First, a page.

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Parent categories: neo - Dada

Era: post-industrial era

Related: Postmodernism - Pop art - Fluxus - punk

People: Bruce Conner - Richard Hamilton

A Definition

Neo-Dada is an artistic movement of the 20th century, usually thought to have begun in the 1960s. Artists of this movement derive their conceptual heritage from earlier Dada artists, most importantly Marcel Duchamp. Neo-Dada is exemplified by its use of modern materials, popular imagery, and absurdist contrast. It also patently denies traditional concepts of aesthetics. The leading artists in the Neo-Dada movement are Robert Rauschenberg, Jasper Johns and Jim Dine. --http://en.wikipedia.org/wiki/Neo-Dadism [Sept 2005]

See also: USA - art - dada - pop art

Postmodernism as Neo-Dada

At the heart of postmodernism lies the assumption that most of the things that we take for granted are, in fact, simply illusions. Reality is not reflected within text, only text is reflected within text. There is no Truth beyond the experience of the text, and meaning is created every time the text is experienced. An author does not place meaning in the text, and his/her interpretation of the text is no more valid than any otherIn other words, meaning is arbitrary, relative, and subjective. Language is, in its own way, reality. What we refer to as reality is not knowable, and we live in the illusion that we are in touch with it. The age in which concepts have a relation to reality is over. Knowledge is only validated when it is referred to by second-level discourse .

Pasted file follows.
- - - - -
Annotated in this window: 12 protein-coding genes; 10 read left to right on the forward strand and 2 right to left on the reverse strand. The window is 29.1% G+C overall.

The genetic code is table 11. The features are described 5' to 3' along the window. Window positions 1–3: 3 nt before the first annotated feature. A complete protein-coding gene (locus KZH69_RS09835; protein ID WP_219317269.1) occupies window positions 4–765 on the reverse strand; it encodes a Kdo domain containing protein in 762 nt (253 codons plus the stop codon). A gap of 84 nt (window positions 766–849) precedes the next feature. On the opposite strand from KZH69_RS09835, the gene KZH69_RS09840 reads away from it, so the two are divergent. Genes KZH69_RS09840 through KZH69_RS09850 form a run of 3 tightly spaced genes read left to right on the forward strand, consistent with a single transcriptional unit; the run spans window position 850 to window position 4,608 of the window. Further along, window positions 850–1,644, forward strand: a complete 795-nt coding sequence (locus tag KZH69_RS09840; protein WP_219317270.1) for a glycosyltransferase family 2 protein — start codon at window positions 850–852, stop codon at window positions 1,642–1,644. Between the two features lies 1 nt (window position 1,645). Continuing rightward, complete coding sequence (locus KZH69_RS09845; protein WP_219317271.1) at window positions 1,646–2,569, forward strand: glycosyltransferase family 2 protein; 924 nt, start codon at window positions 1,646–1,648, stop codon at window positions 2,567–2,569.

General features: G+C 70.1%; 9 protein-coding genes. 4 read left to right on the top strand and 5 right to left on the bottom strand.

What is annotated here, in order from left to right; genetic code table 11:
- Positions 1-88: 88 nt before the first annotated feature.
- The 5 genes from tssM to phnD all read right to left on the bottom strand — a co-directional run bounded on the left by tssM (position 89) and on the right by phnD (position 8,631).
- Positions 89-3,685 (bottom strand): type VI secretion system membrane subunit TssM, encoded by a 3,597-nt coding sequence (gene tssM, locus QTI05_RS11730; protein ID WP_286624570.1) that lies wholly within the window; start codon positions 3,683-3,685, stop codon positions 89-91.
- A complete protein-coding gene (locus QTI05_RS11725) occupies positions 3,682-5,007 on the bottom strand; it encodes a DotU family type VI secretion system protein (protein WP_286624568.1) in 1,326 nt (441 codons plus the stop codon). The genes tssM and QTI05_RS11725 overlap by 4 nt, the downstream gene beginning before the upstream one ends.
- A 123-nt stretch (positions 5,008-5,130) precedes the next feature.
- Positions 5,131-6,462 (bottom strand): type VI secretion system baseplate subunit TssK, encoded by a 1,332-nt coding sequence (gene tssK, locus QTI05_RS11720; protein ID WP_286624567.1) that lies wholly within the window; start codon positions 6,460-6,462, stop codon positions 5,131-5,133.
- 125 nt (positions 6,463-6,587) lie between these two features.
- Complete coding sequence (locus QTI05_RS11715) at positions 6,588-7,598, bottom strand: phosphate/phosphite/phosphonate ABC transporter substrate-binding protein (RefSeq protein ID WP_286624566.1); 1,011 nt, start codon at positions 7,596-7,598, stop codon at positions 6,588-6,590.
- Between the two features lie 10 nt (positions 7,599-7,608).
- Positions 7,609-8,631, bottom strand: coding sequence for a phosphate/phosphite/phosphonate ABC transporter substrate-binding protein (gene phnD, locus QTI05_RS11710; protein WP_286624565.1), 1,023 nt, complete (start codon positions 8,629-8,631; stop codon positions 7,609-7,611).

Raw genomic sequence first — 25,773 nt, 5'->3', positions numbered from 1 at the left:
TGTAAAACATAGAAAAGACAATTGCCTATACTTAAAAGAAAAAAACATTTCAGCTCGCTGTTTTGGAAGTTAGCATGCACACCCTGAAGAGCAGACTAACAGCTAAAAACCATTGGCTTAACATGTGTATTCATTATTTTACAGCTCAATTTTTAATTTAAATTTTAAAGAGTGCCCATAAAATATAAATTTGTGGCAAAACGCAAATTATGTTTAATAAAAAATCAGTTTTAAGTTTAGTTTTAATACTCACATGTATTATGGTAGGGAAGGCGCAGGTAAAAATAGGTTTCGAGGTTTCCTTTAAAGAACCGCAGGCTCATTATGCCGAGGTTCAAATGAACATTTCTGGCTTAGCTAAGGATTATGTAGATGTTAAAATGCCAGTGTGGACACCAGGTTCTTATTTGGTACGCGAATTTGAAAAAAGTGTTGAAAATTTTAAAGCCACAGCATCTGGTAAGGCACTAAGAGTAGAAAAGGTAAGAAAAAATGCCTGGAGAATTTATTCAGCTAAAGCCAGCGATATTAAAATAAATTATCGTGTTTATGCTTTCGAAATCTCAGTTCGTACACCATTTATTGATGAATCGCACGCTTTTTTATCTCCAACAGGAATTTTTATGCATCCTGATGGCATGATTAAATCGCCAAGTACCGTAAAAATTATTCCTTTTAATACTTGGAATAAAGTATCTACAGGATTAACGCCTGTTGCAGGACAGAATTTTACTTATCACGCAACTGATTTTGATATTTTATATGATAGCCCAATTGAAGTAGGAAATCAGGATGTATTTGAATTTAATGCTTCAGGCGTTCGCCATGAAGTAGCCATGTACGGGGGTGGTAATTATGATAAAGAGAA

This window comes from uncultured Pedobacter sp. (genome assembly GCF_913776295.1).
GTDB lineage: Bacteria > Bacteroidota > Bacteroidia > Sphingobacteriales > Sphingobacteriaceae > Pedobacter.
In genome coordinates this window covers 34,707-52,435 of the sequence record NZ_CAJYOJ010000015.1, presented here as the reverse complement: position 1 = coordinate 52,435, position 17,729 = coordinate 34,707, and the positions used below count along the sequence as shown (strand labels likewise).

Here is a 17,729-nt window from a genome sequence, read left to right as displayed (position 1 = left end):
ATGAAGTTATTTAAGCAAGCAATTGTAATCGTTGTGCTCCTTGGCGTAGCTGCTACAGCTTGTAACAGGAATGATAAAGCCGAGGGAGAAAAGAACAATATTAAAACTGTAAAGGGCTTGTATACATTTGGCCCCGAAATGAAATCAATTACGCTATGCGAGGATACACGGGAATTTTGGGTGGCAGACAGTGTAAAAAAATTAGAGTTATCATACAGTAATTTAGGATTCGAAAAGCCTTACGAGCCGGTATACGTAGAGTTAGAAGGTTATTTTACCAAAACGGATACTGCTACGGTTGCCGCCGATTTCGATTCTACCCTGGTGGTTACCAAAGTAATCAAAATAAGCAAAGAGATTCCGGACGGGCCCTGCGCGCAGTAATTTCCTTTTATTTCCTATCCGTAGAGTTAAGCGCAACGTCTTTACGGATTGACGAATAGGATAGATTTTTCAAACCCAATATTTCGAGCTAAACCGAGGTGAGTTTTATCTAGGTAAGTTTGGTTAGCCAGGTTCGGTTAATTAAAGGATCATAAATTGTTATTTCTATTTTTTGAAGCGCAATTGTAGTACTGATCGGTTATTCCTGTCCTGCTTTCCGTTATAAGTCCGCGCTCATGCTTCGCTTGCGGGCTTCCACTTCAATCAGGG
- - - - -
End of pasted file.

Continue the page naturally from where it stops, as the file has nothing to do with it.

With a slight variation in terminology, all of the above statements are exactly the same as the basic premises of Dadaism, a movement that took place in Europe over seventy years ago. Dada was an art movement that occurred primarily in Europe, beginning in Zurich. Although the endpoints are a bit fuzzy, it began around 1915 and lasted until about 1925, when many Dadaists joined the surrealist movement . Although primarily associated with visual art, Dada included writers, critics, and philosophers. --http://www.sociology.org/content/vol004.001/locher.html David Locher in Electronic Journal of Sociology (1999), Unacknowledged Roots and Blatant Imitation: Postmodernism and the Dada Movement

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